What’s in a Form?

Clients often find they are buried in paperwork – often in the form of, well, forms.  “Why do we have to fill out all this information?”  “Can’t we streamline all this work?” “I can’t get any real work done because I’m always copying and pasting into yet another form.”

All of these are very real pain points.  Before we delve into form complexity, however, let’s consider why forms exist in the first place.  Specifically, for what use are forms helpful in a process?

The main function of a form is to collect specific, necessary information in a standardized fashion from one source of knowledge to the next as a tool to provide value to a process. 

When you go to the doctor for the first* time, it is valuable for that physician to understand your medical history in order to properly diagnose and treat you, as well as to understand your individual risks regarding future health considerations.  (*Aside:  different from redundant and repetitive collections of medical history via forms!)  When you apply for a loan, it is necessary to provide your financial situation to inform the bank about your reliability to pay interest on the principal.  Within an organization, it may be necessary to provide specific information about particular outputs of one process as inputs to the next that is handled within another department, or for entry into the System of Record.

The problem is that often we abuse the basic tenet of value-added form use by adding more or expanding forms without thinking why we need the information contained within them at all. 

A couple years ago, I was with an engineer who complained that the sales team did not list a negotiated customer price in a form passed on to engineering.  When I asked for what the engineering team used that information, the engineer faltered.  “Well, I think we copy and paste it and just keep track of it,” he said.  “Okay, but what value-add thing do you do with that information that renders it necessary to you?”  “I don’t know,” he admitted.  We went on to discover that the quoted price was listed in a Quote Letter that was available in a common shared folder for all team members to access.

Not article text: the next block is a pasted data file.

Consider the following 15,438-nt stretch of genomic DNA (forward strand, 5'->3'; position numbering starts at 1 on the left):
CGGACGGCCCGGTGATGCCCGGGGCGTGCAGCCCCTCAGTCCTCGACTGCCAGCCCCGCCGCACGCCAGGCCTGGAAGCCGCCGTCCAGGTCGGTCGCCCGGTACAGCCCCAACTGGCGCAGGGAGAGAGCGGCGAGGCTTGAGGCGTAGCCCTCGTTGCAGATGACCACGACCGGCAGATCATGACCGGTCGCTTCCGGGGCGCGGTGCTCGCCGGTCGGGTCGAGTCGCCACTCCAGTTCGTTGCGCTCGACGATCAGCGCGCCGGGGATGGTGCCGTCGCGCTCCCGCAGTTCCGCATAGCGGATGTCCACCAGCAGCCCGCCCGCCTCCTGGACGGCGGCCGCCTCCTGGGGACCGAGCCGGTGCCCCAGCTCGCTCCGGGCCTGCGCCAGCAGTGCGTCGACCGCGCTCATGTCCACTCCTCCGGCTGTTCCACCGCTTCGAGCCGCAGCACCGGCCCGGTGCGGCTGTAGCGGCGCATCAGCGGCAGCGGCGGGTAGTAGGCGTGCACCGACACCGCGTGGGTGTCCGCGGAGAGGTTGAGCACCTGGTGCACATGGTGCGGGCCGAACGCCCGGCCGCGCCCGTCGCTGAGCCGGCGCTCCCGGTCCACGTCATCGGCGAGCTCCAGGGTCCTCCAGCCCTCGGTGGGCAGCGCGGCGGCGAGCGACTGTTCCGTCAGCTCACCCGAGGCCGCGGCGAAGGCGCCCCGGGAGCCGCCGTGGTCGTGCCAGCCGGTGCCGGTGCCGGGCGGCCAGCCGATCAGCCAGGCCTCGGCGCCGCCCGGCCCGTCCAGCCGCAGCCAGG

What’s wrong with this picture?  First, the receiving party did not even know for what they needed that information – only that there was a field on the form for that price, and in this case it was not filled in.  Second, the form had redundant information– the value in the field requested was available elsewhere.

“I’ll go to bat for you, (Engineer),” I said.  “If you can tell me why you need that information, we’ll make sure that it is always provided to you in this process in a standardized way.”  The engineer agreed, and we also discussed how the overall process is being overhauled in our Process Improvement project anyway, so this particular form is being replaced with something else that is scrubbed for value-add, as well as considered for direct entry by the initial knowledge owner to the system of record to eliminate the need for manual entry into the existing quagmire of forms fields.

If your organization is experiencing the pain point of too many or too cumbersome forms, step back and review the following:

  • Why is each form needed?
  • What value does each field in each form provide to the recipient?
  • Is there some way for the knowledge owner to pass on that information into the ultimate “system of record” or resting place for the information directly, without using a form in the first place? 

These are the types of things AJC considers in Process Improvement projects via our Current and Future State mapping sessions.  If you need help, we would be happy to be of service!